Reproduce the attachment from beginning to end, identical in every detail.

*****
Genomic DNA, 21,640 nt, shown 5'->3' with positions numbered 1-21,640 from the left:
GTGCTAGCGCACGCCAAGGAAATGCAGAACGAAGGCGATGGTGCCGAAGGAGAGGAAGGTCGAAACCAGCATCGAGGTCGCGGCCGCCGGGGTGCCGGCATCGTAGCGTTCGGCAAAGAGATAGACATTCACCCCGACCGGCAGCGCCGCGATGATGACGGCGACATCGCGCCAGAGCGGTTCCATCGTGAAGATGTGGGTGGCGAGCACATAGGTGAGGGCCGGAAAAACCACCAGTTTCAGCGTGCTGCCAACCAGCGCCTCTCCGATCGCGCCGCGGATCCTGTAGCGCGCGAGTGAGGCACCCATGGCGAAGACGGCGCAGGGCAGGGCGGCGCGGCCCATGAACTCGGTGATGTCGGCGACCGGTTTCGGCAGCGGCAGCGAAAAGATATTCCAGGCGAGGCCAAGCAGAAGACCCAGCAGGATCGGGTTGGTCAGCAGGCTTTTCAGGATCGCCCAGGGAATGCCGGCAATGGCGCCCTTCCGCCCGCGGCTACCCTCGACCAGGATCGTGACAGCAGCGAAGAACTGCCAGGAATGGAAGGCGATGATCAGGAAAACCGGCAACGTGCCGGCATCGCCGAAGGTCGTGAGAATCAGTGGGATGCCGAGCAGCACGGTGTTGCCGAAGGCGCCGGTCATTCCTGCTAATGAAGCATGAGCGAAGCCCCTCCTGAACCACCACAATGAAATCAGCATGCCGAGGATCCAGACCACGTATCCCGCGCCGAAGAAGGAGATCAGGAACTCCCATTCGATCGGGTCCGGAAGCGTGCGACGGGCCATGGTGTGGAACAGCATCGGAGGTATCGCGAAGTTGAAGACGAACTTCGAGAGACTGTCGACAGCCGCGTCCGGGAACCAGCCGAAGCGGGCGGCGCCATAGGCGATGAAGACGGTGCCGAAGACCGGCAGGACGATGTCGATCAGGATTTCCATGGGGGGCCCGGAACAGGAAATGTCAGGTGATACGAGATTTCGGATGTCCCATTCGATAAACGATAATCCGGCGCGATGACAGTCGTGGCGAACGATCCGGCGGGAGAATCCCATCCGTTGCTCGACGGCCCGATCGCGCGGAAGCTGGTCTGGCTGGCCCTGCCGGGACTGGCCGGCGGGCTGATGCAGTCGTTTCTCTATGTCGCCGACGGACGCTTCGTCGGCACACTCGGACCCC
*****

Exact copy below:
Genomic DNA, 21,640 nt, shown 5'->3' with positions numbered 1-21,640 from the left:
GTGCTAGCGCACGCCAAGGAAATGCAGAACGAAGGCGATGGTGCCGAAGGAGAGGAAGGTCGAAACCAGCATCGAGGTCGCGGCCGCCGGGGTGCCGGCATCGTAGCGTTCGGCAAAGAGATAGACATTCACCCCGACCGGCAGCGCCGCGATGATGACGGCGACATCGCGCCAGAGCGGTTCCATCGTGAAGATGTGGGTGGCGAGCACATAGGTGAGGGCCGGAAAAACCACCAGTTTCAGCGTGCTGCCAACCAGCGCCTCTCCGATCGCGCCGCGGATCCTGTAGCGCGCGAGTGAGGCACCCATGGCGAAGACGGCGCAGGGCAGGGCGGCGCGGCCCATGAACTCGGTGATGTCGGCGACCGGTTTCGGCAGCGGCAGCGAAAAGATATTCCAGGCGAGGCCAAGCAGAAGACCCAGCAGGATCGGGTTGGTCAGCAGGCTTTTCAGGATCGCCCAGGGAATGCCGGCAATGGCGCCCTTCCGCCCGCGGCTACCCTCGACCAGGATCGTGACAGCAGCGAAGAACTGCCAGGAATGGAAGGCGATGATCAGGAAAACCGGCAACGTGCCGGCATCGCCGAAGGTCGTGAGAATCAGTGGGATGCCGAGCAGCACGGTGTTGCCGAAGGCGCCGGTCATTCCTGCTAATGAAGCATGAGCGAAGCCCCTCCTGAACCACCACAATGAAATCAGCATGCCGAGGATCCAGACCACGTATCCCGCGCCGAAGAAGGAGATCAGGAACTCCCATTCGATCGGGTCCGGAAGCGTGCGACGGGCCATGGTGTGGAACAGCATCGGAGGTATCGCGAAGTTGAAGACGAACTTCGAGAGACTGTCGACAGCCGCGTCCGGGAACCAGCCGAAGCGGGCGGCGCCATAGGCGATGAAGACGGTGCCGAAGACCGGCAGGACGATGTCGATCAGGATTTCCATGGGGGGCCCGGAACAGGAAATGTCAGGTGATACGAGATTTCGGATGTCCCATTCGATAAACGATAATCCGGCGCGATGACAGTCGTGGCGAACGATCCGGCGGGAGAATCCCATCCGTTGCTCGACGGCCCGATCGCGCGGAAGCTGGTCTGGCTGGCCCTGCCGGGACTGGCCGGCGGGCTGATGCAGTCGTTTCTCTATGTCGCCGACGGACGCTTCGTCGGCACACTCGGACCCC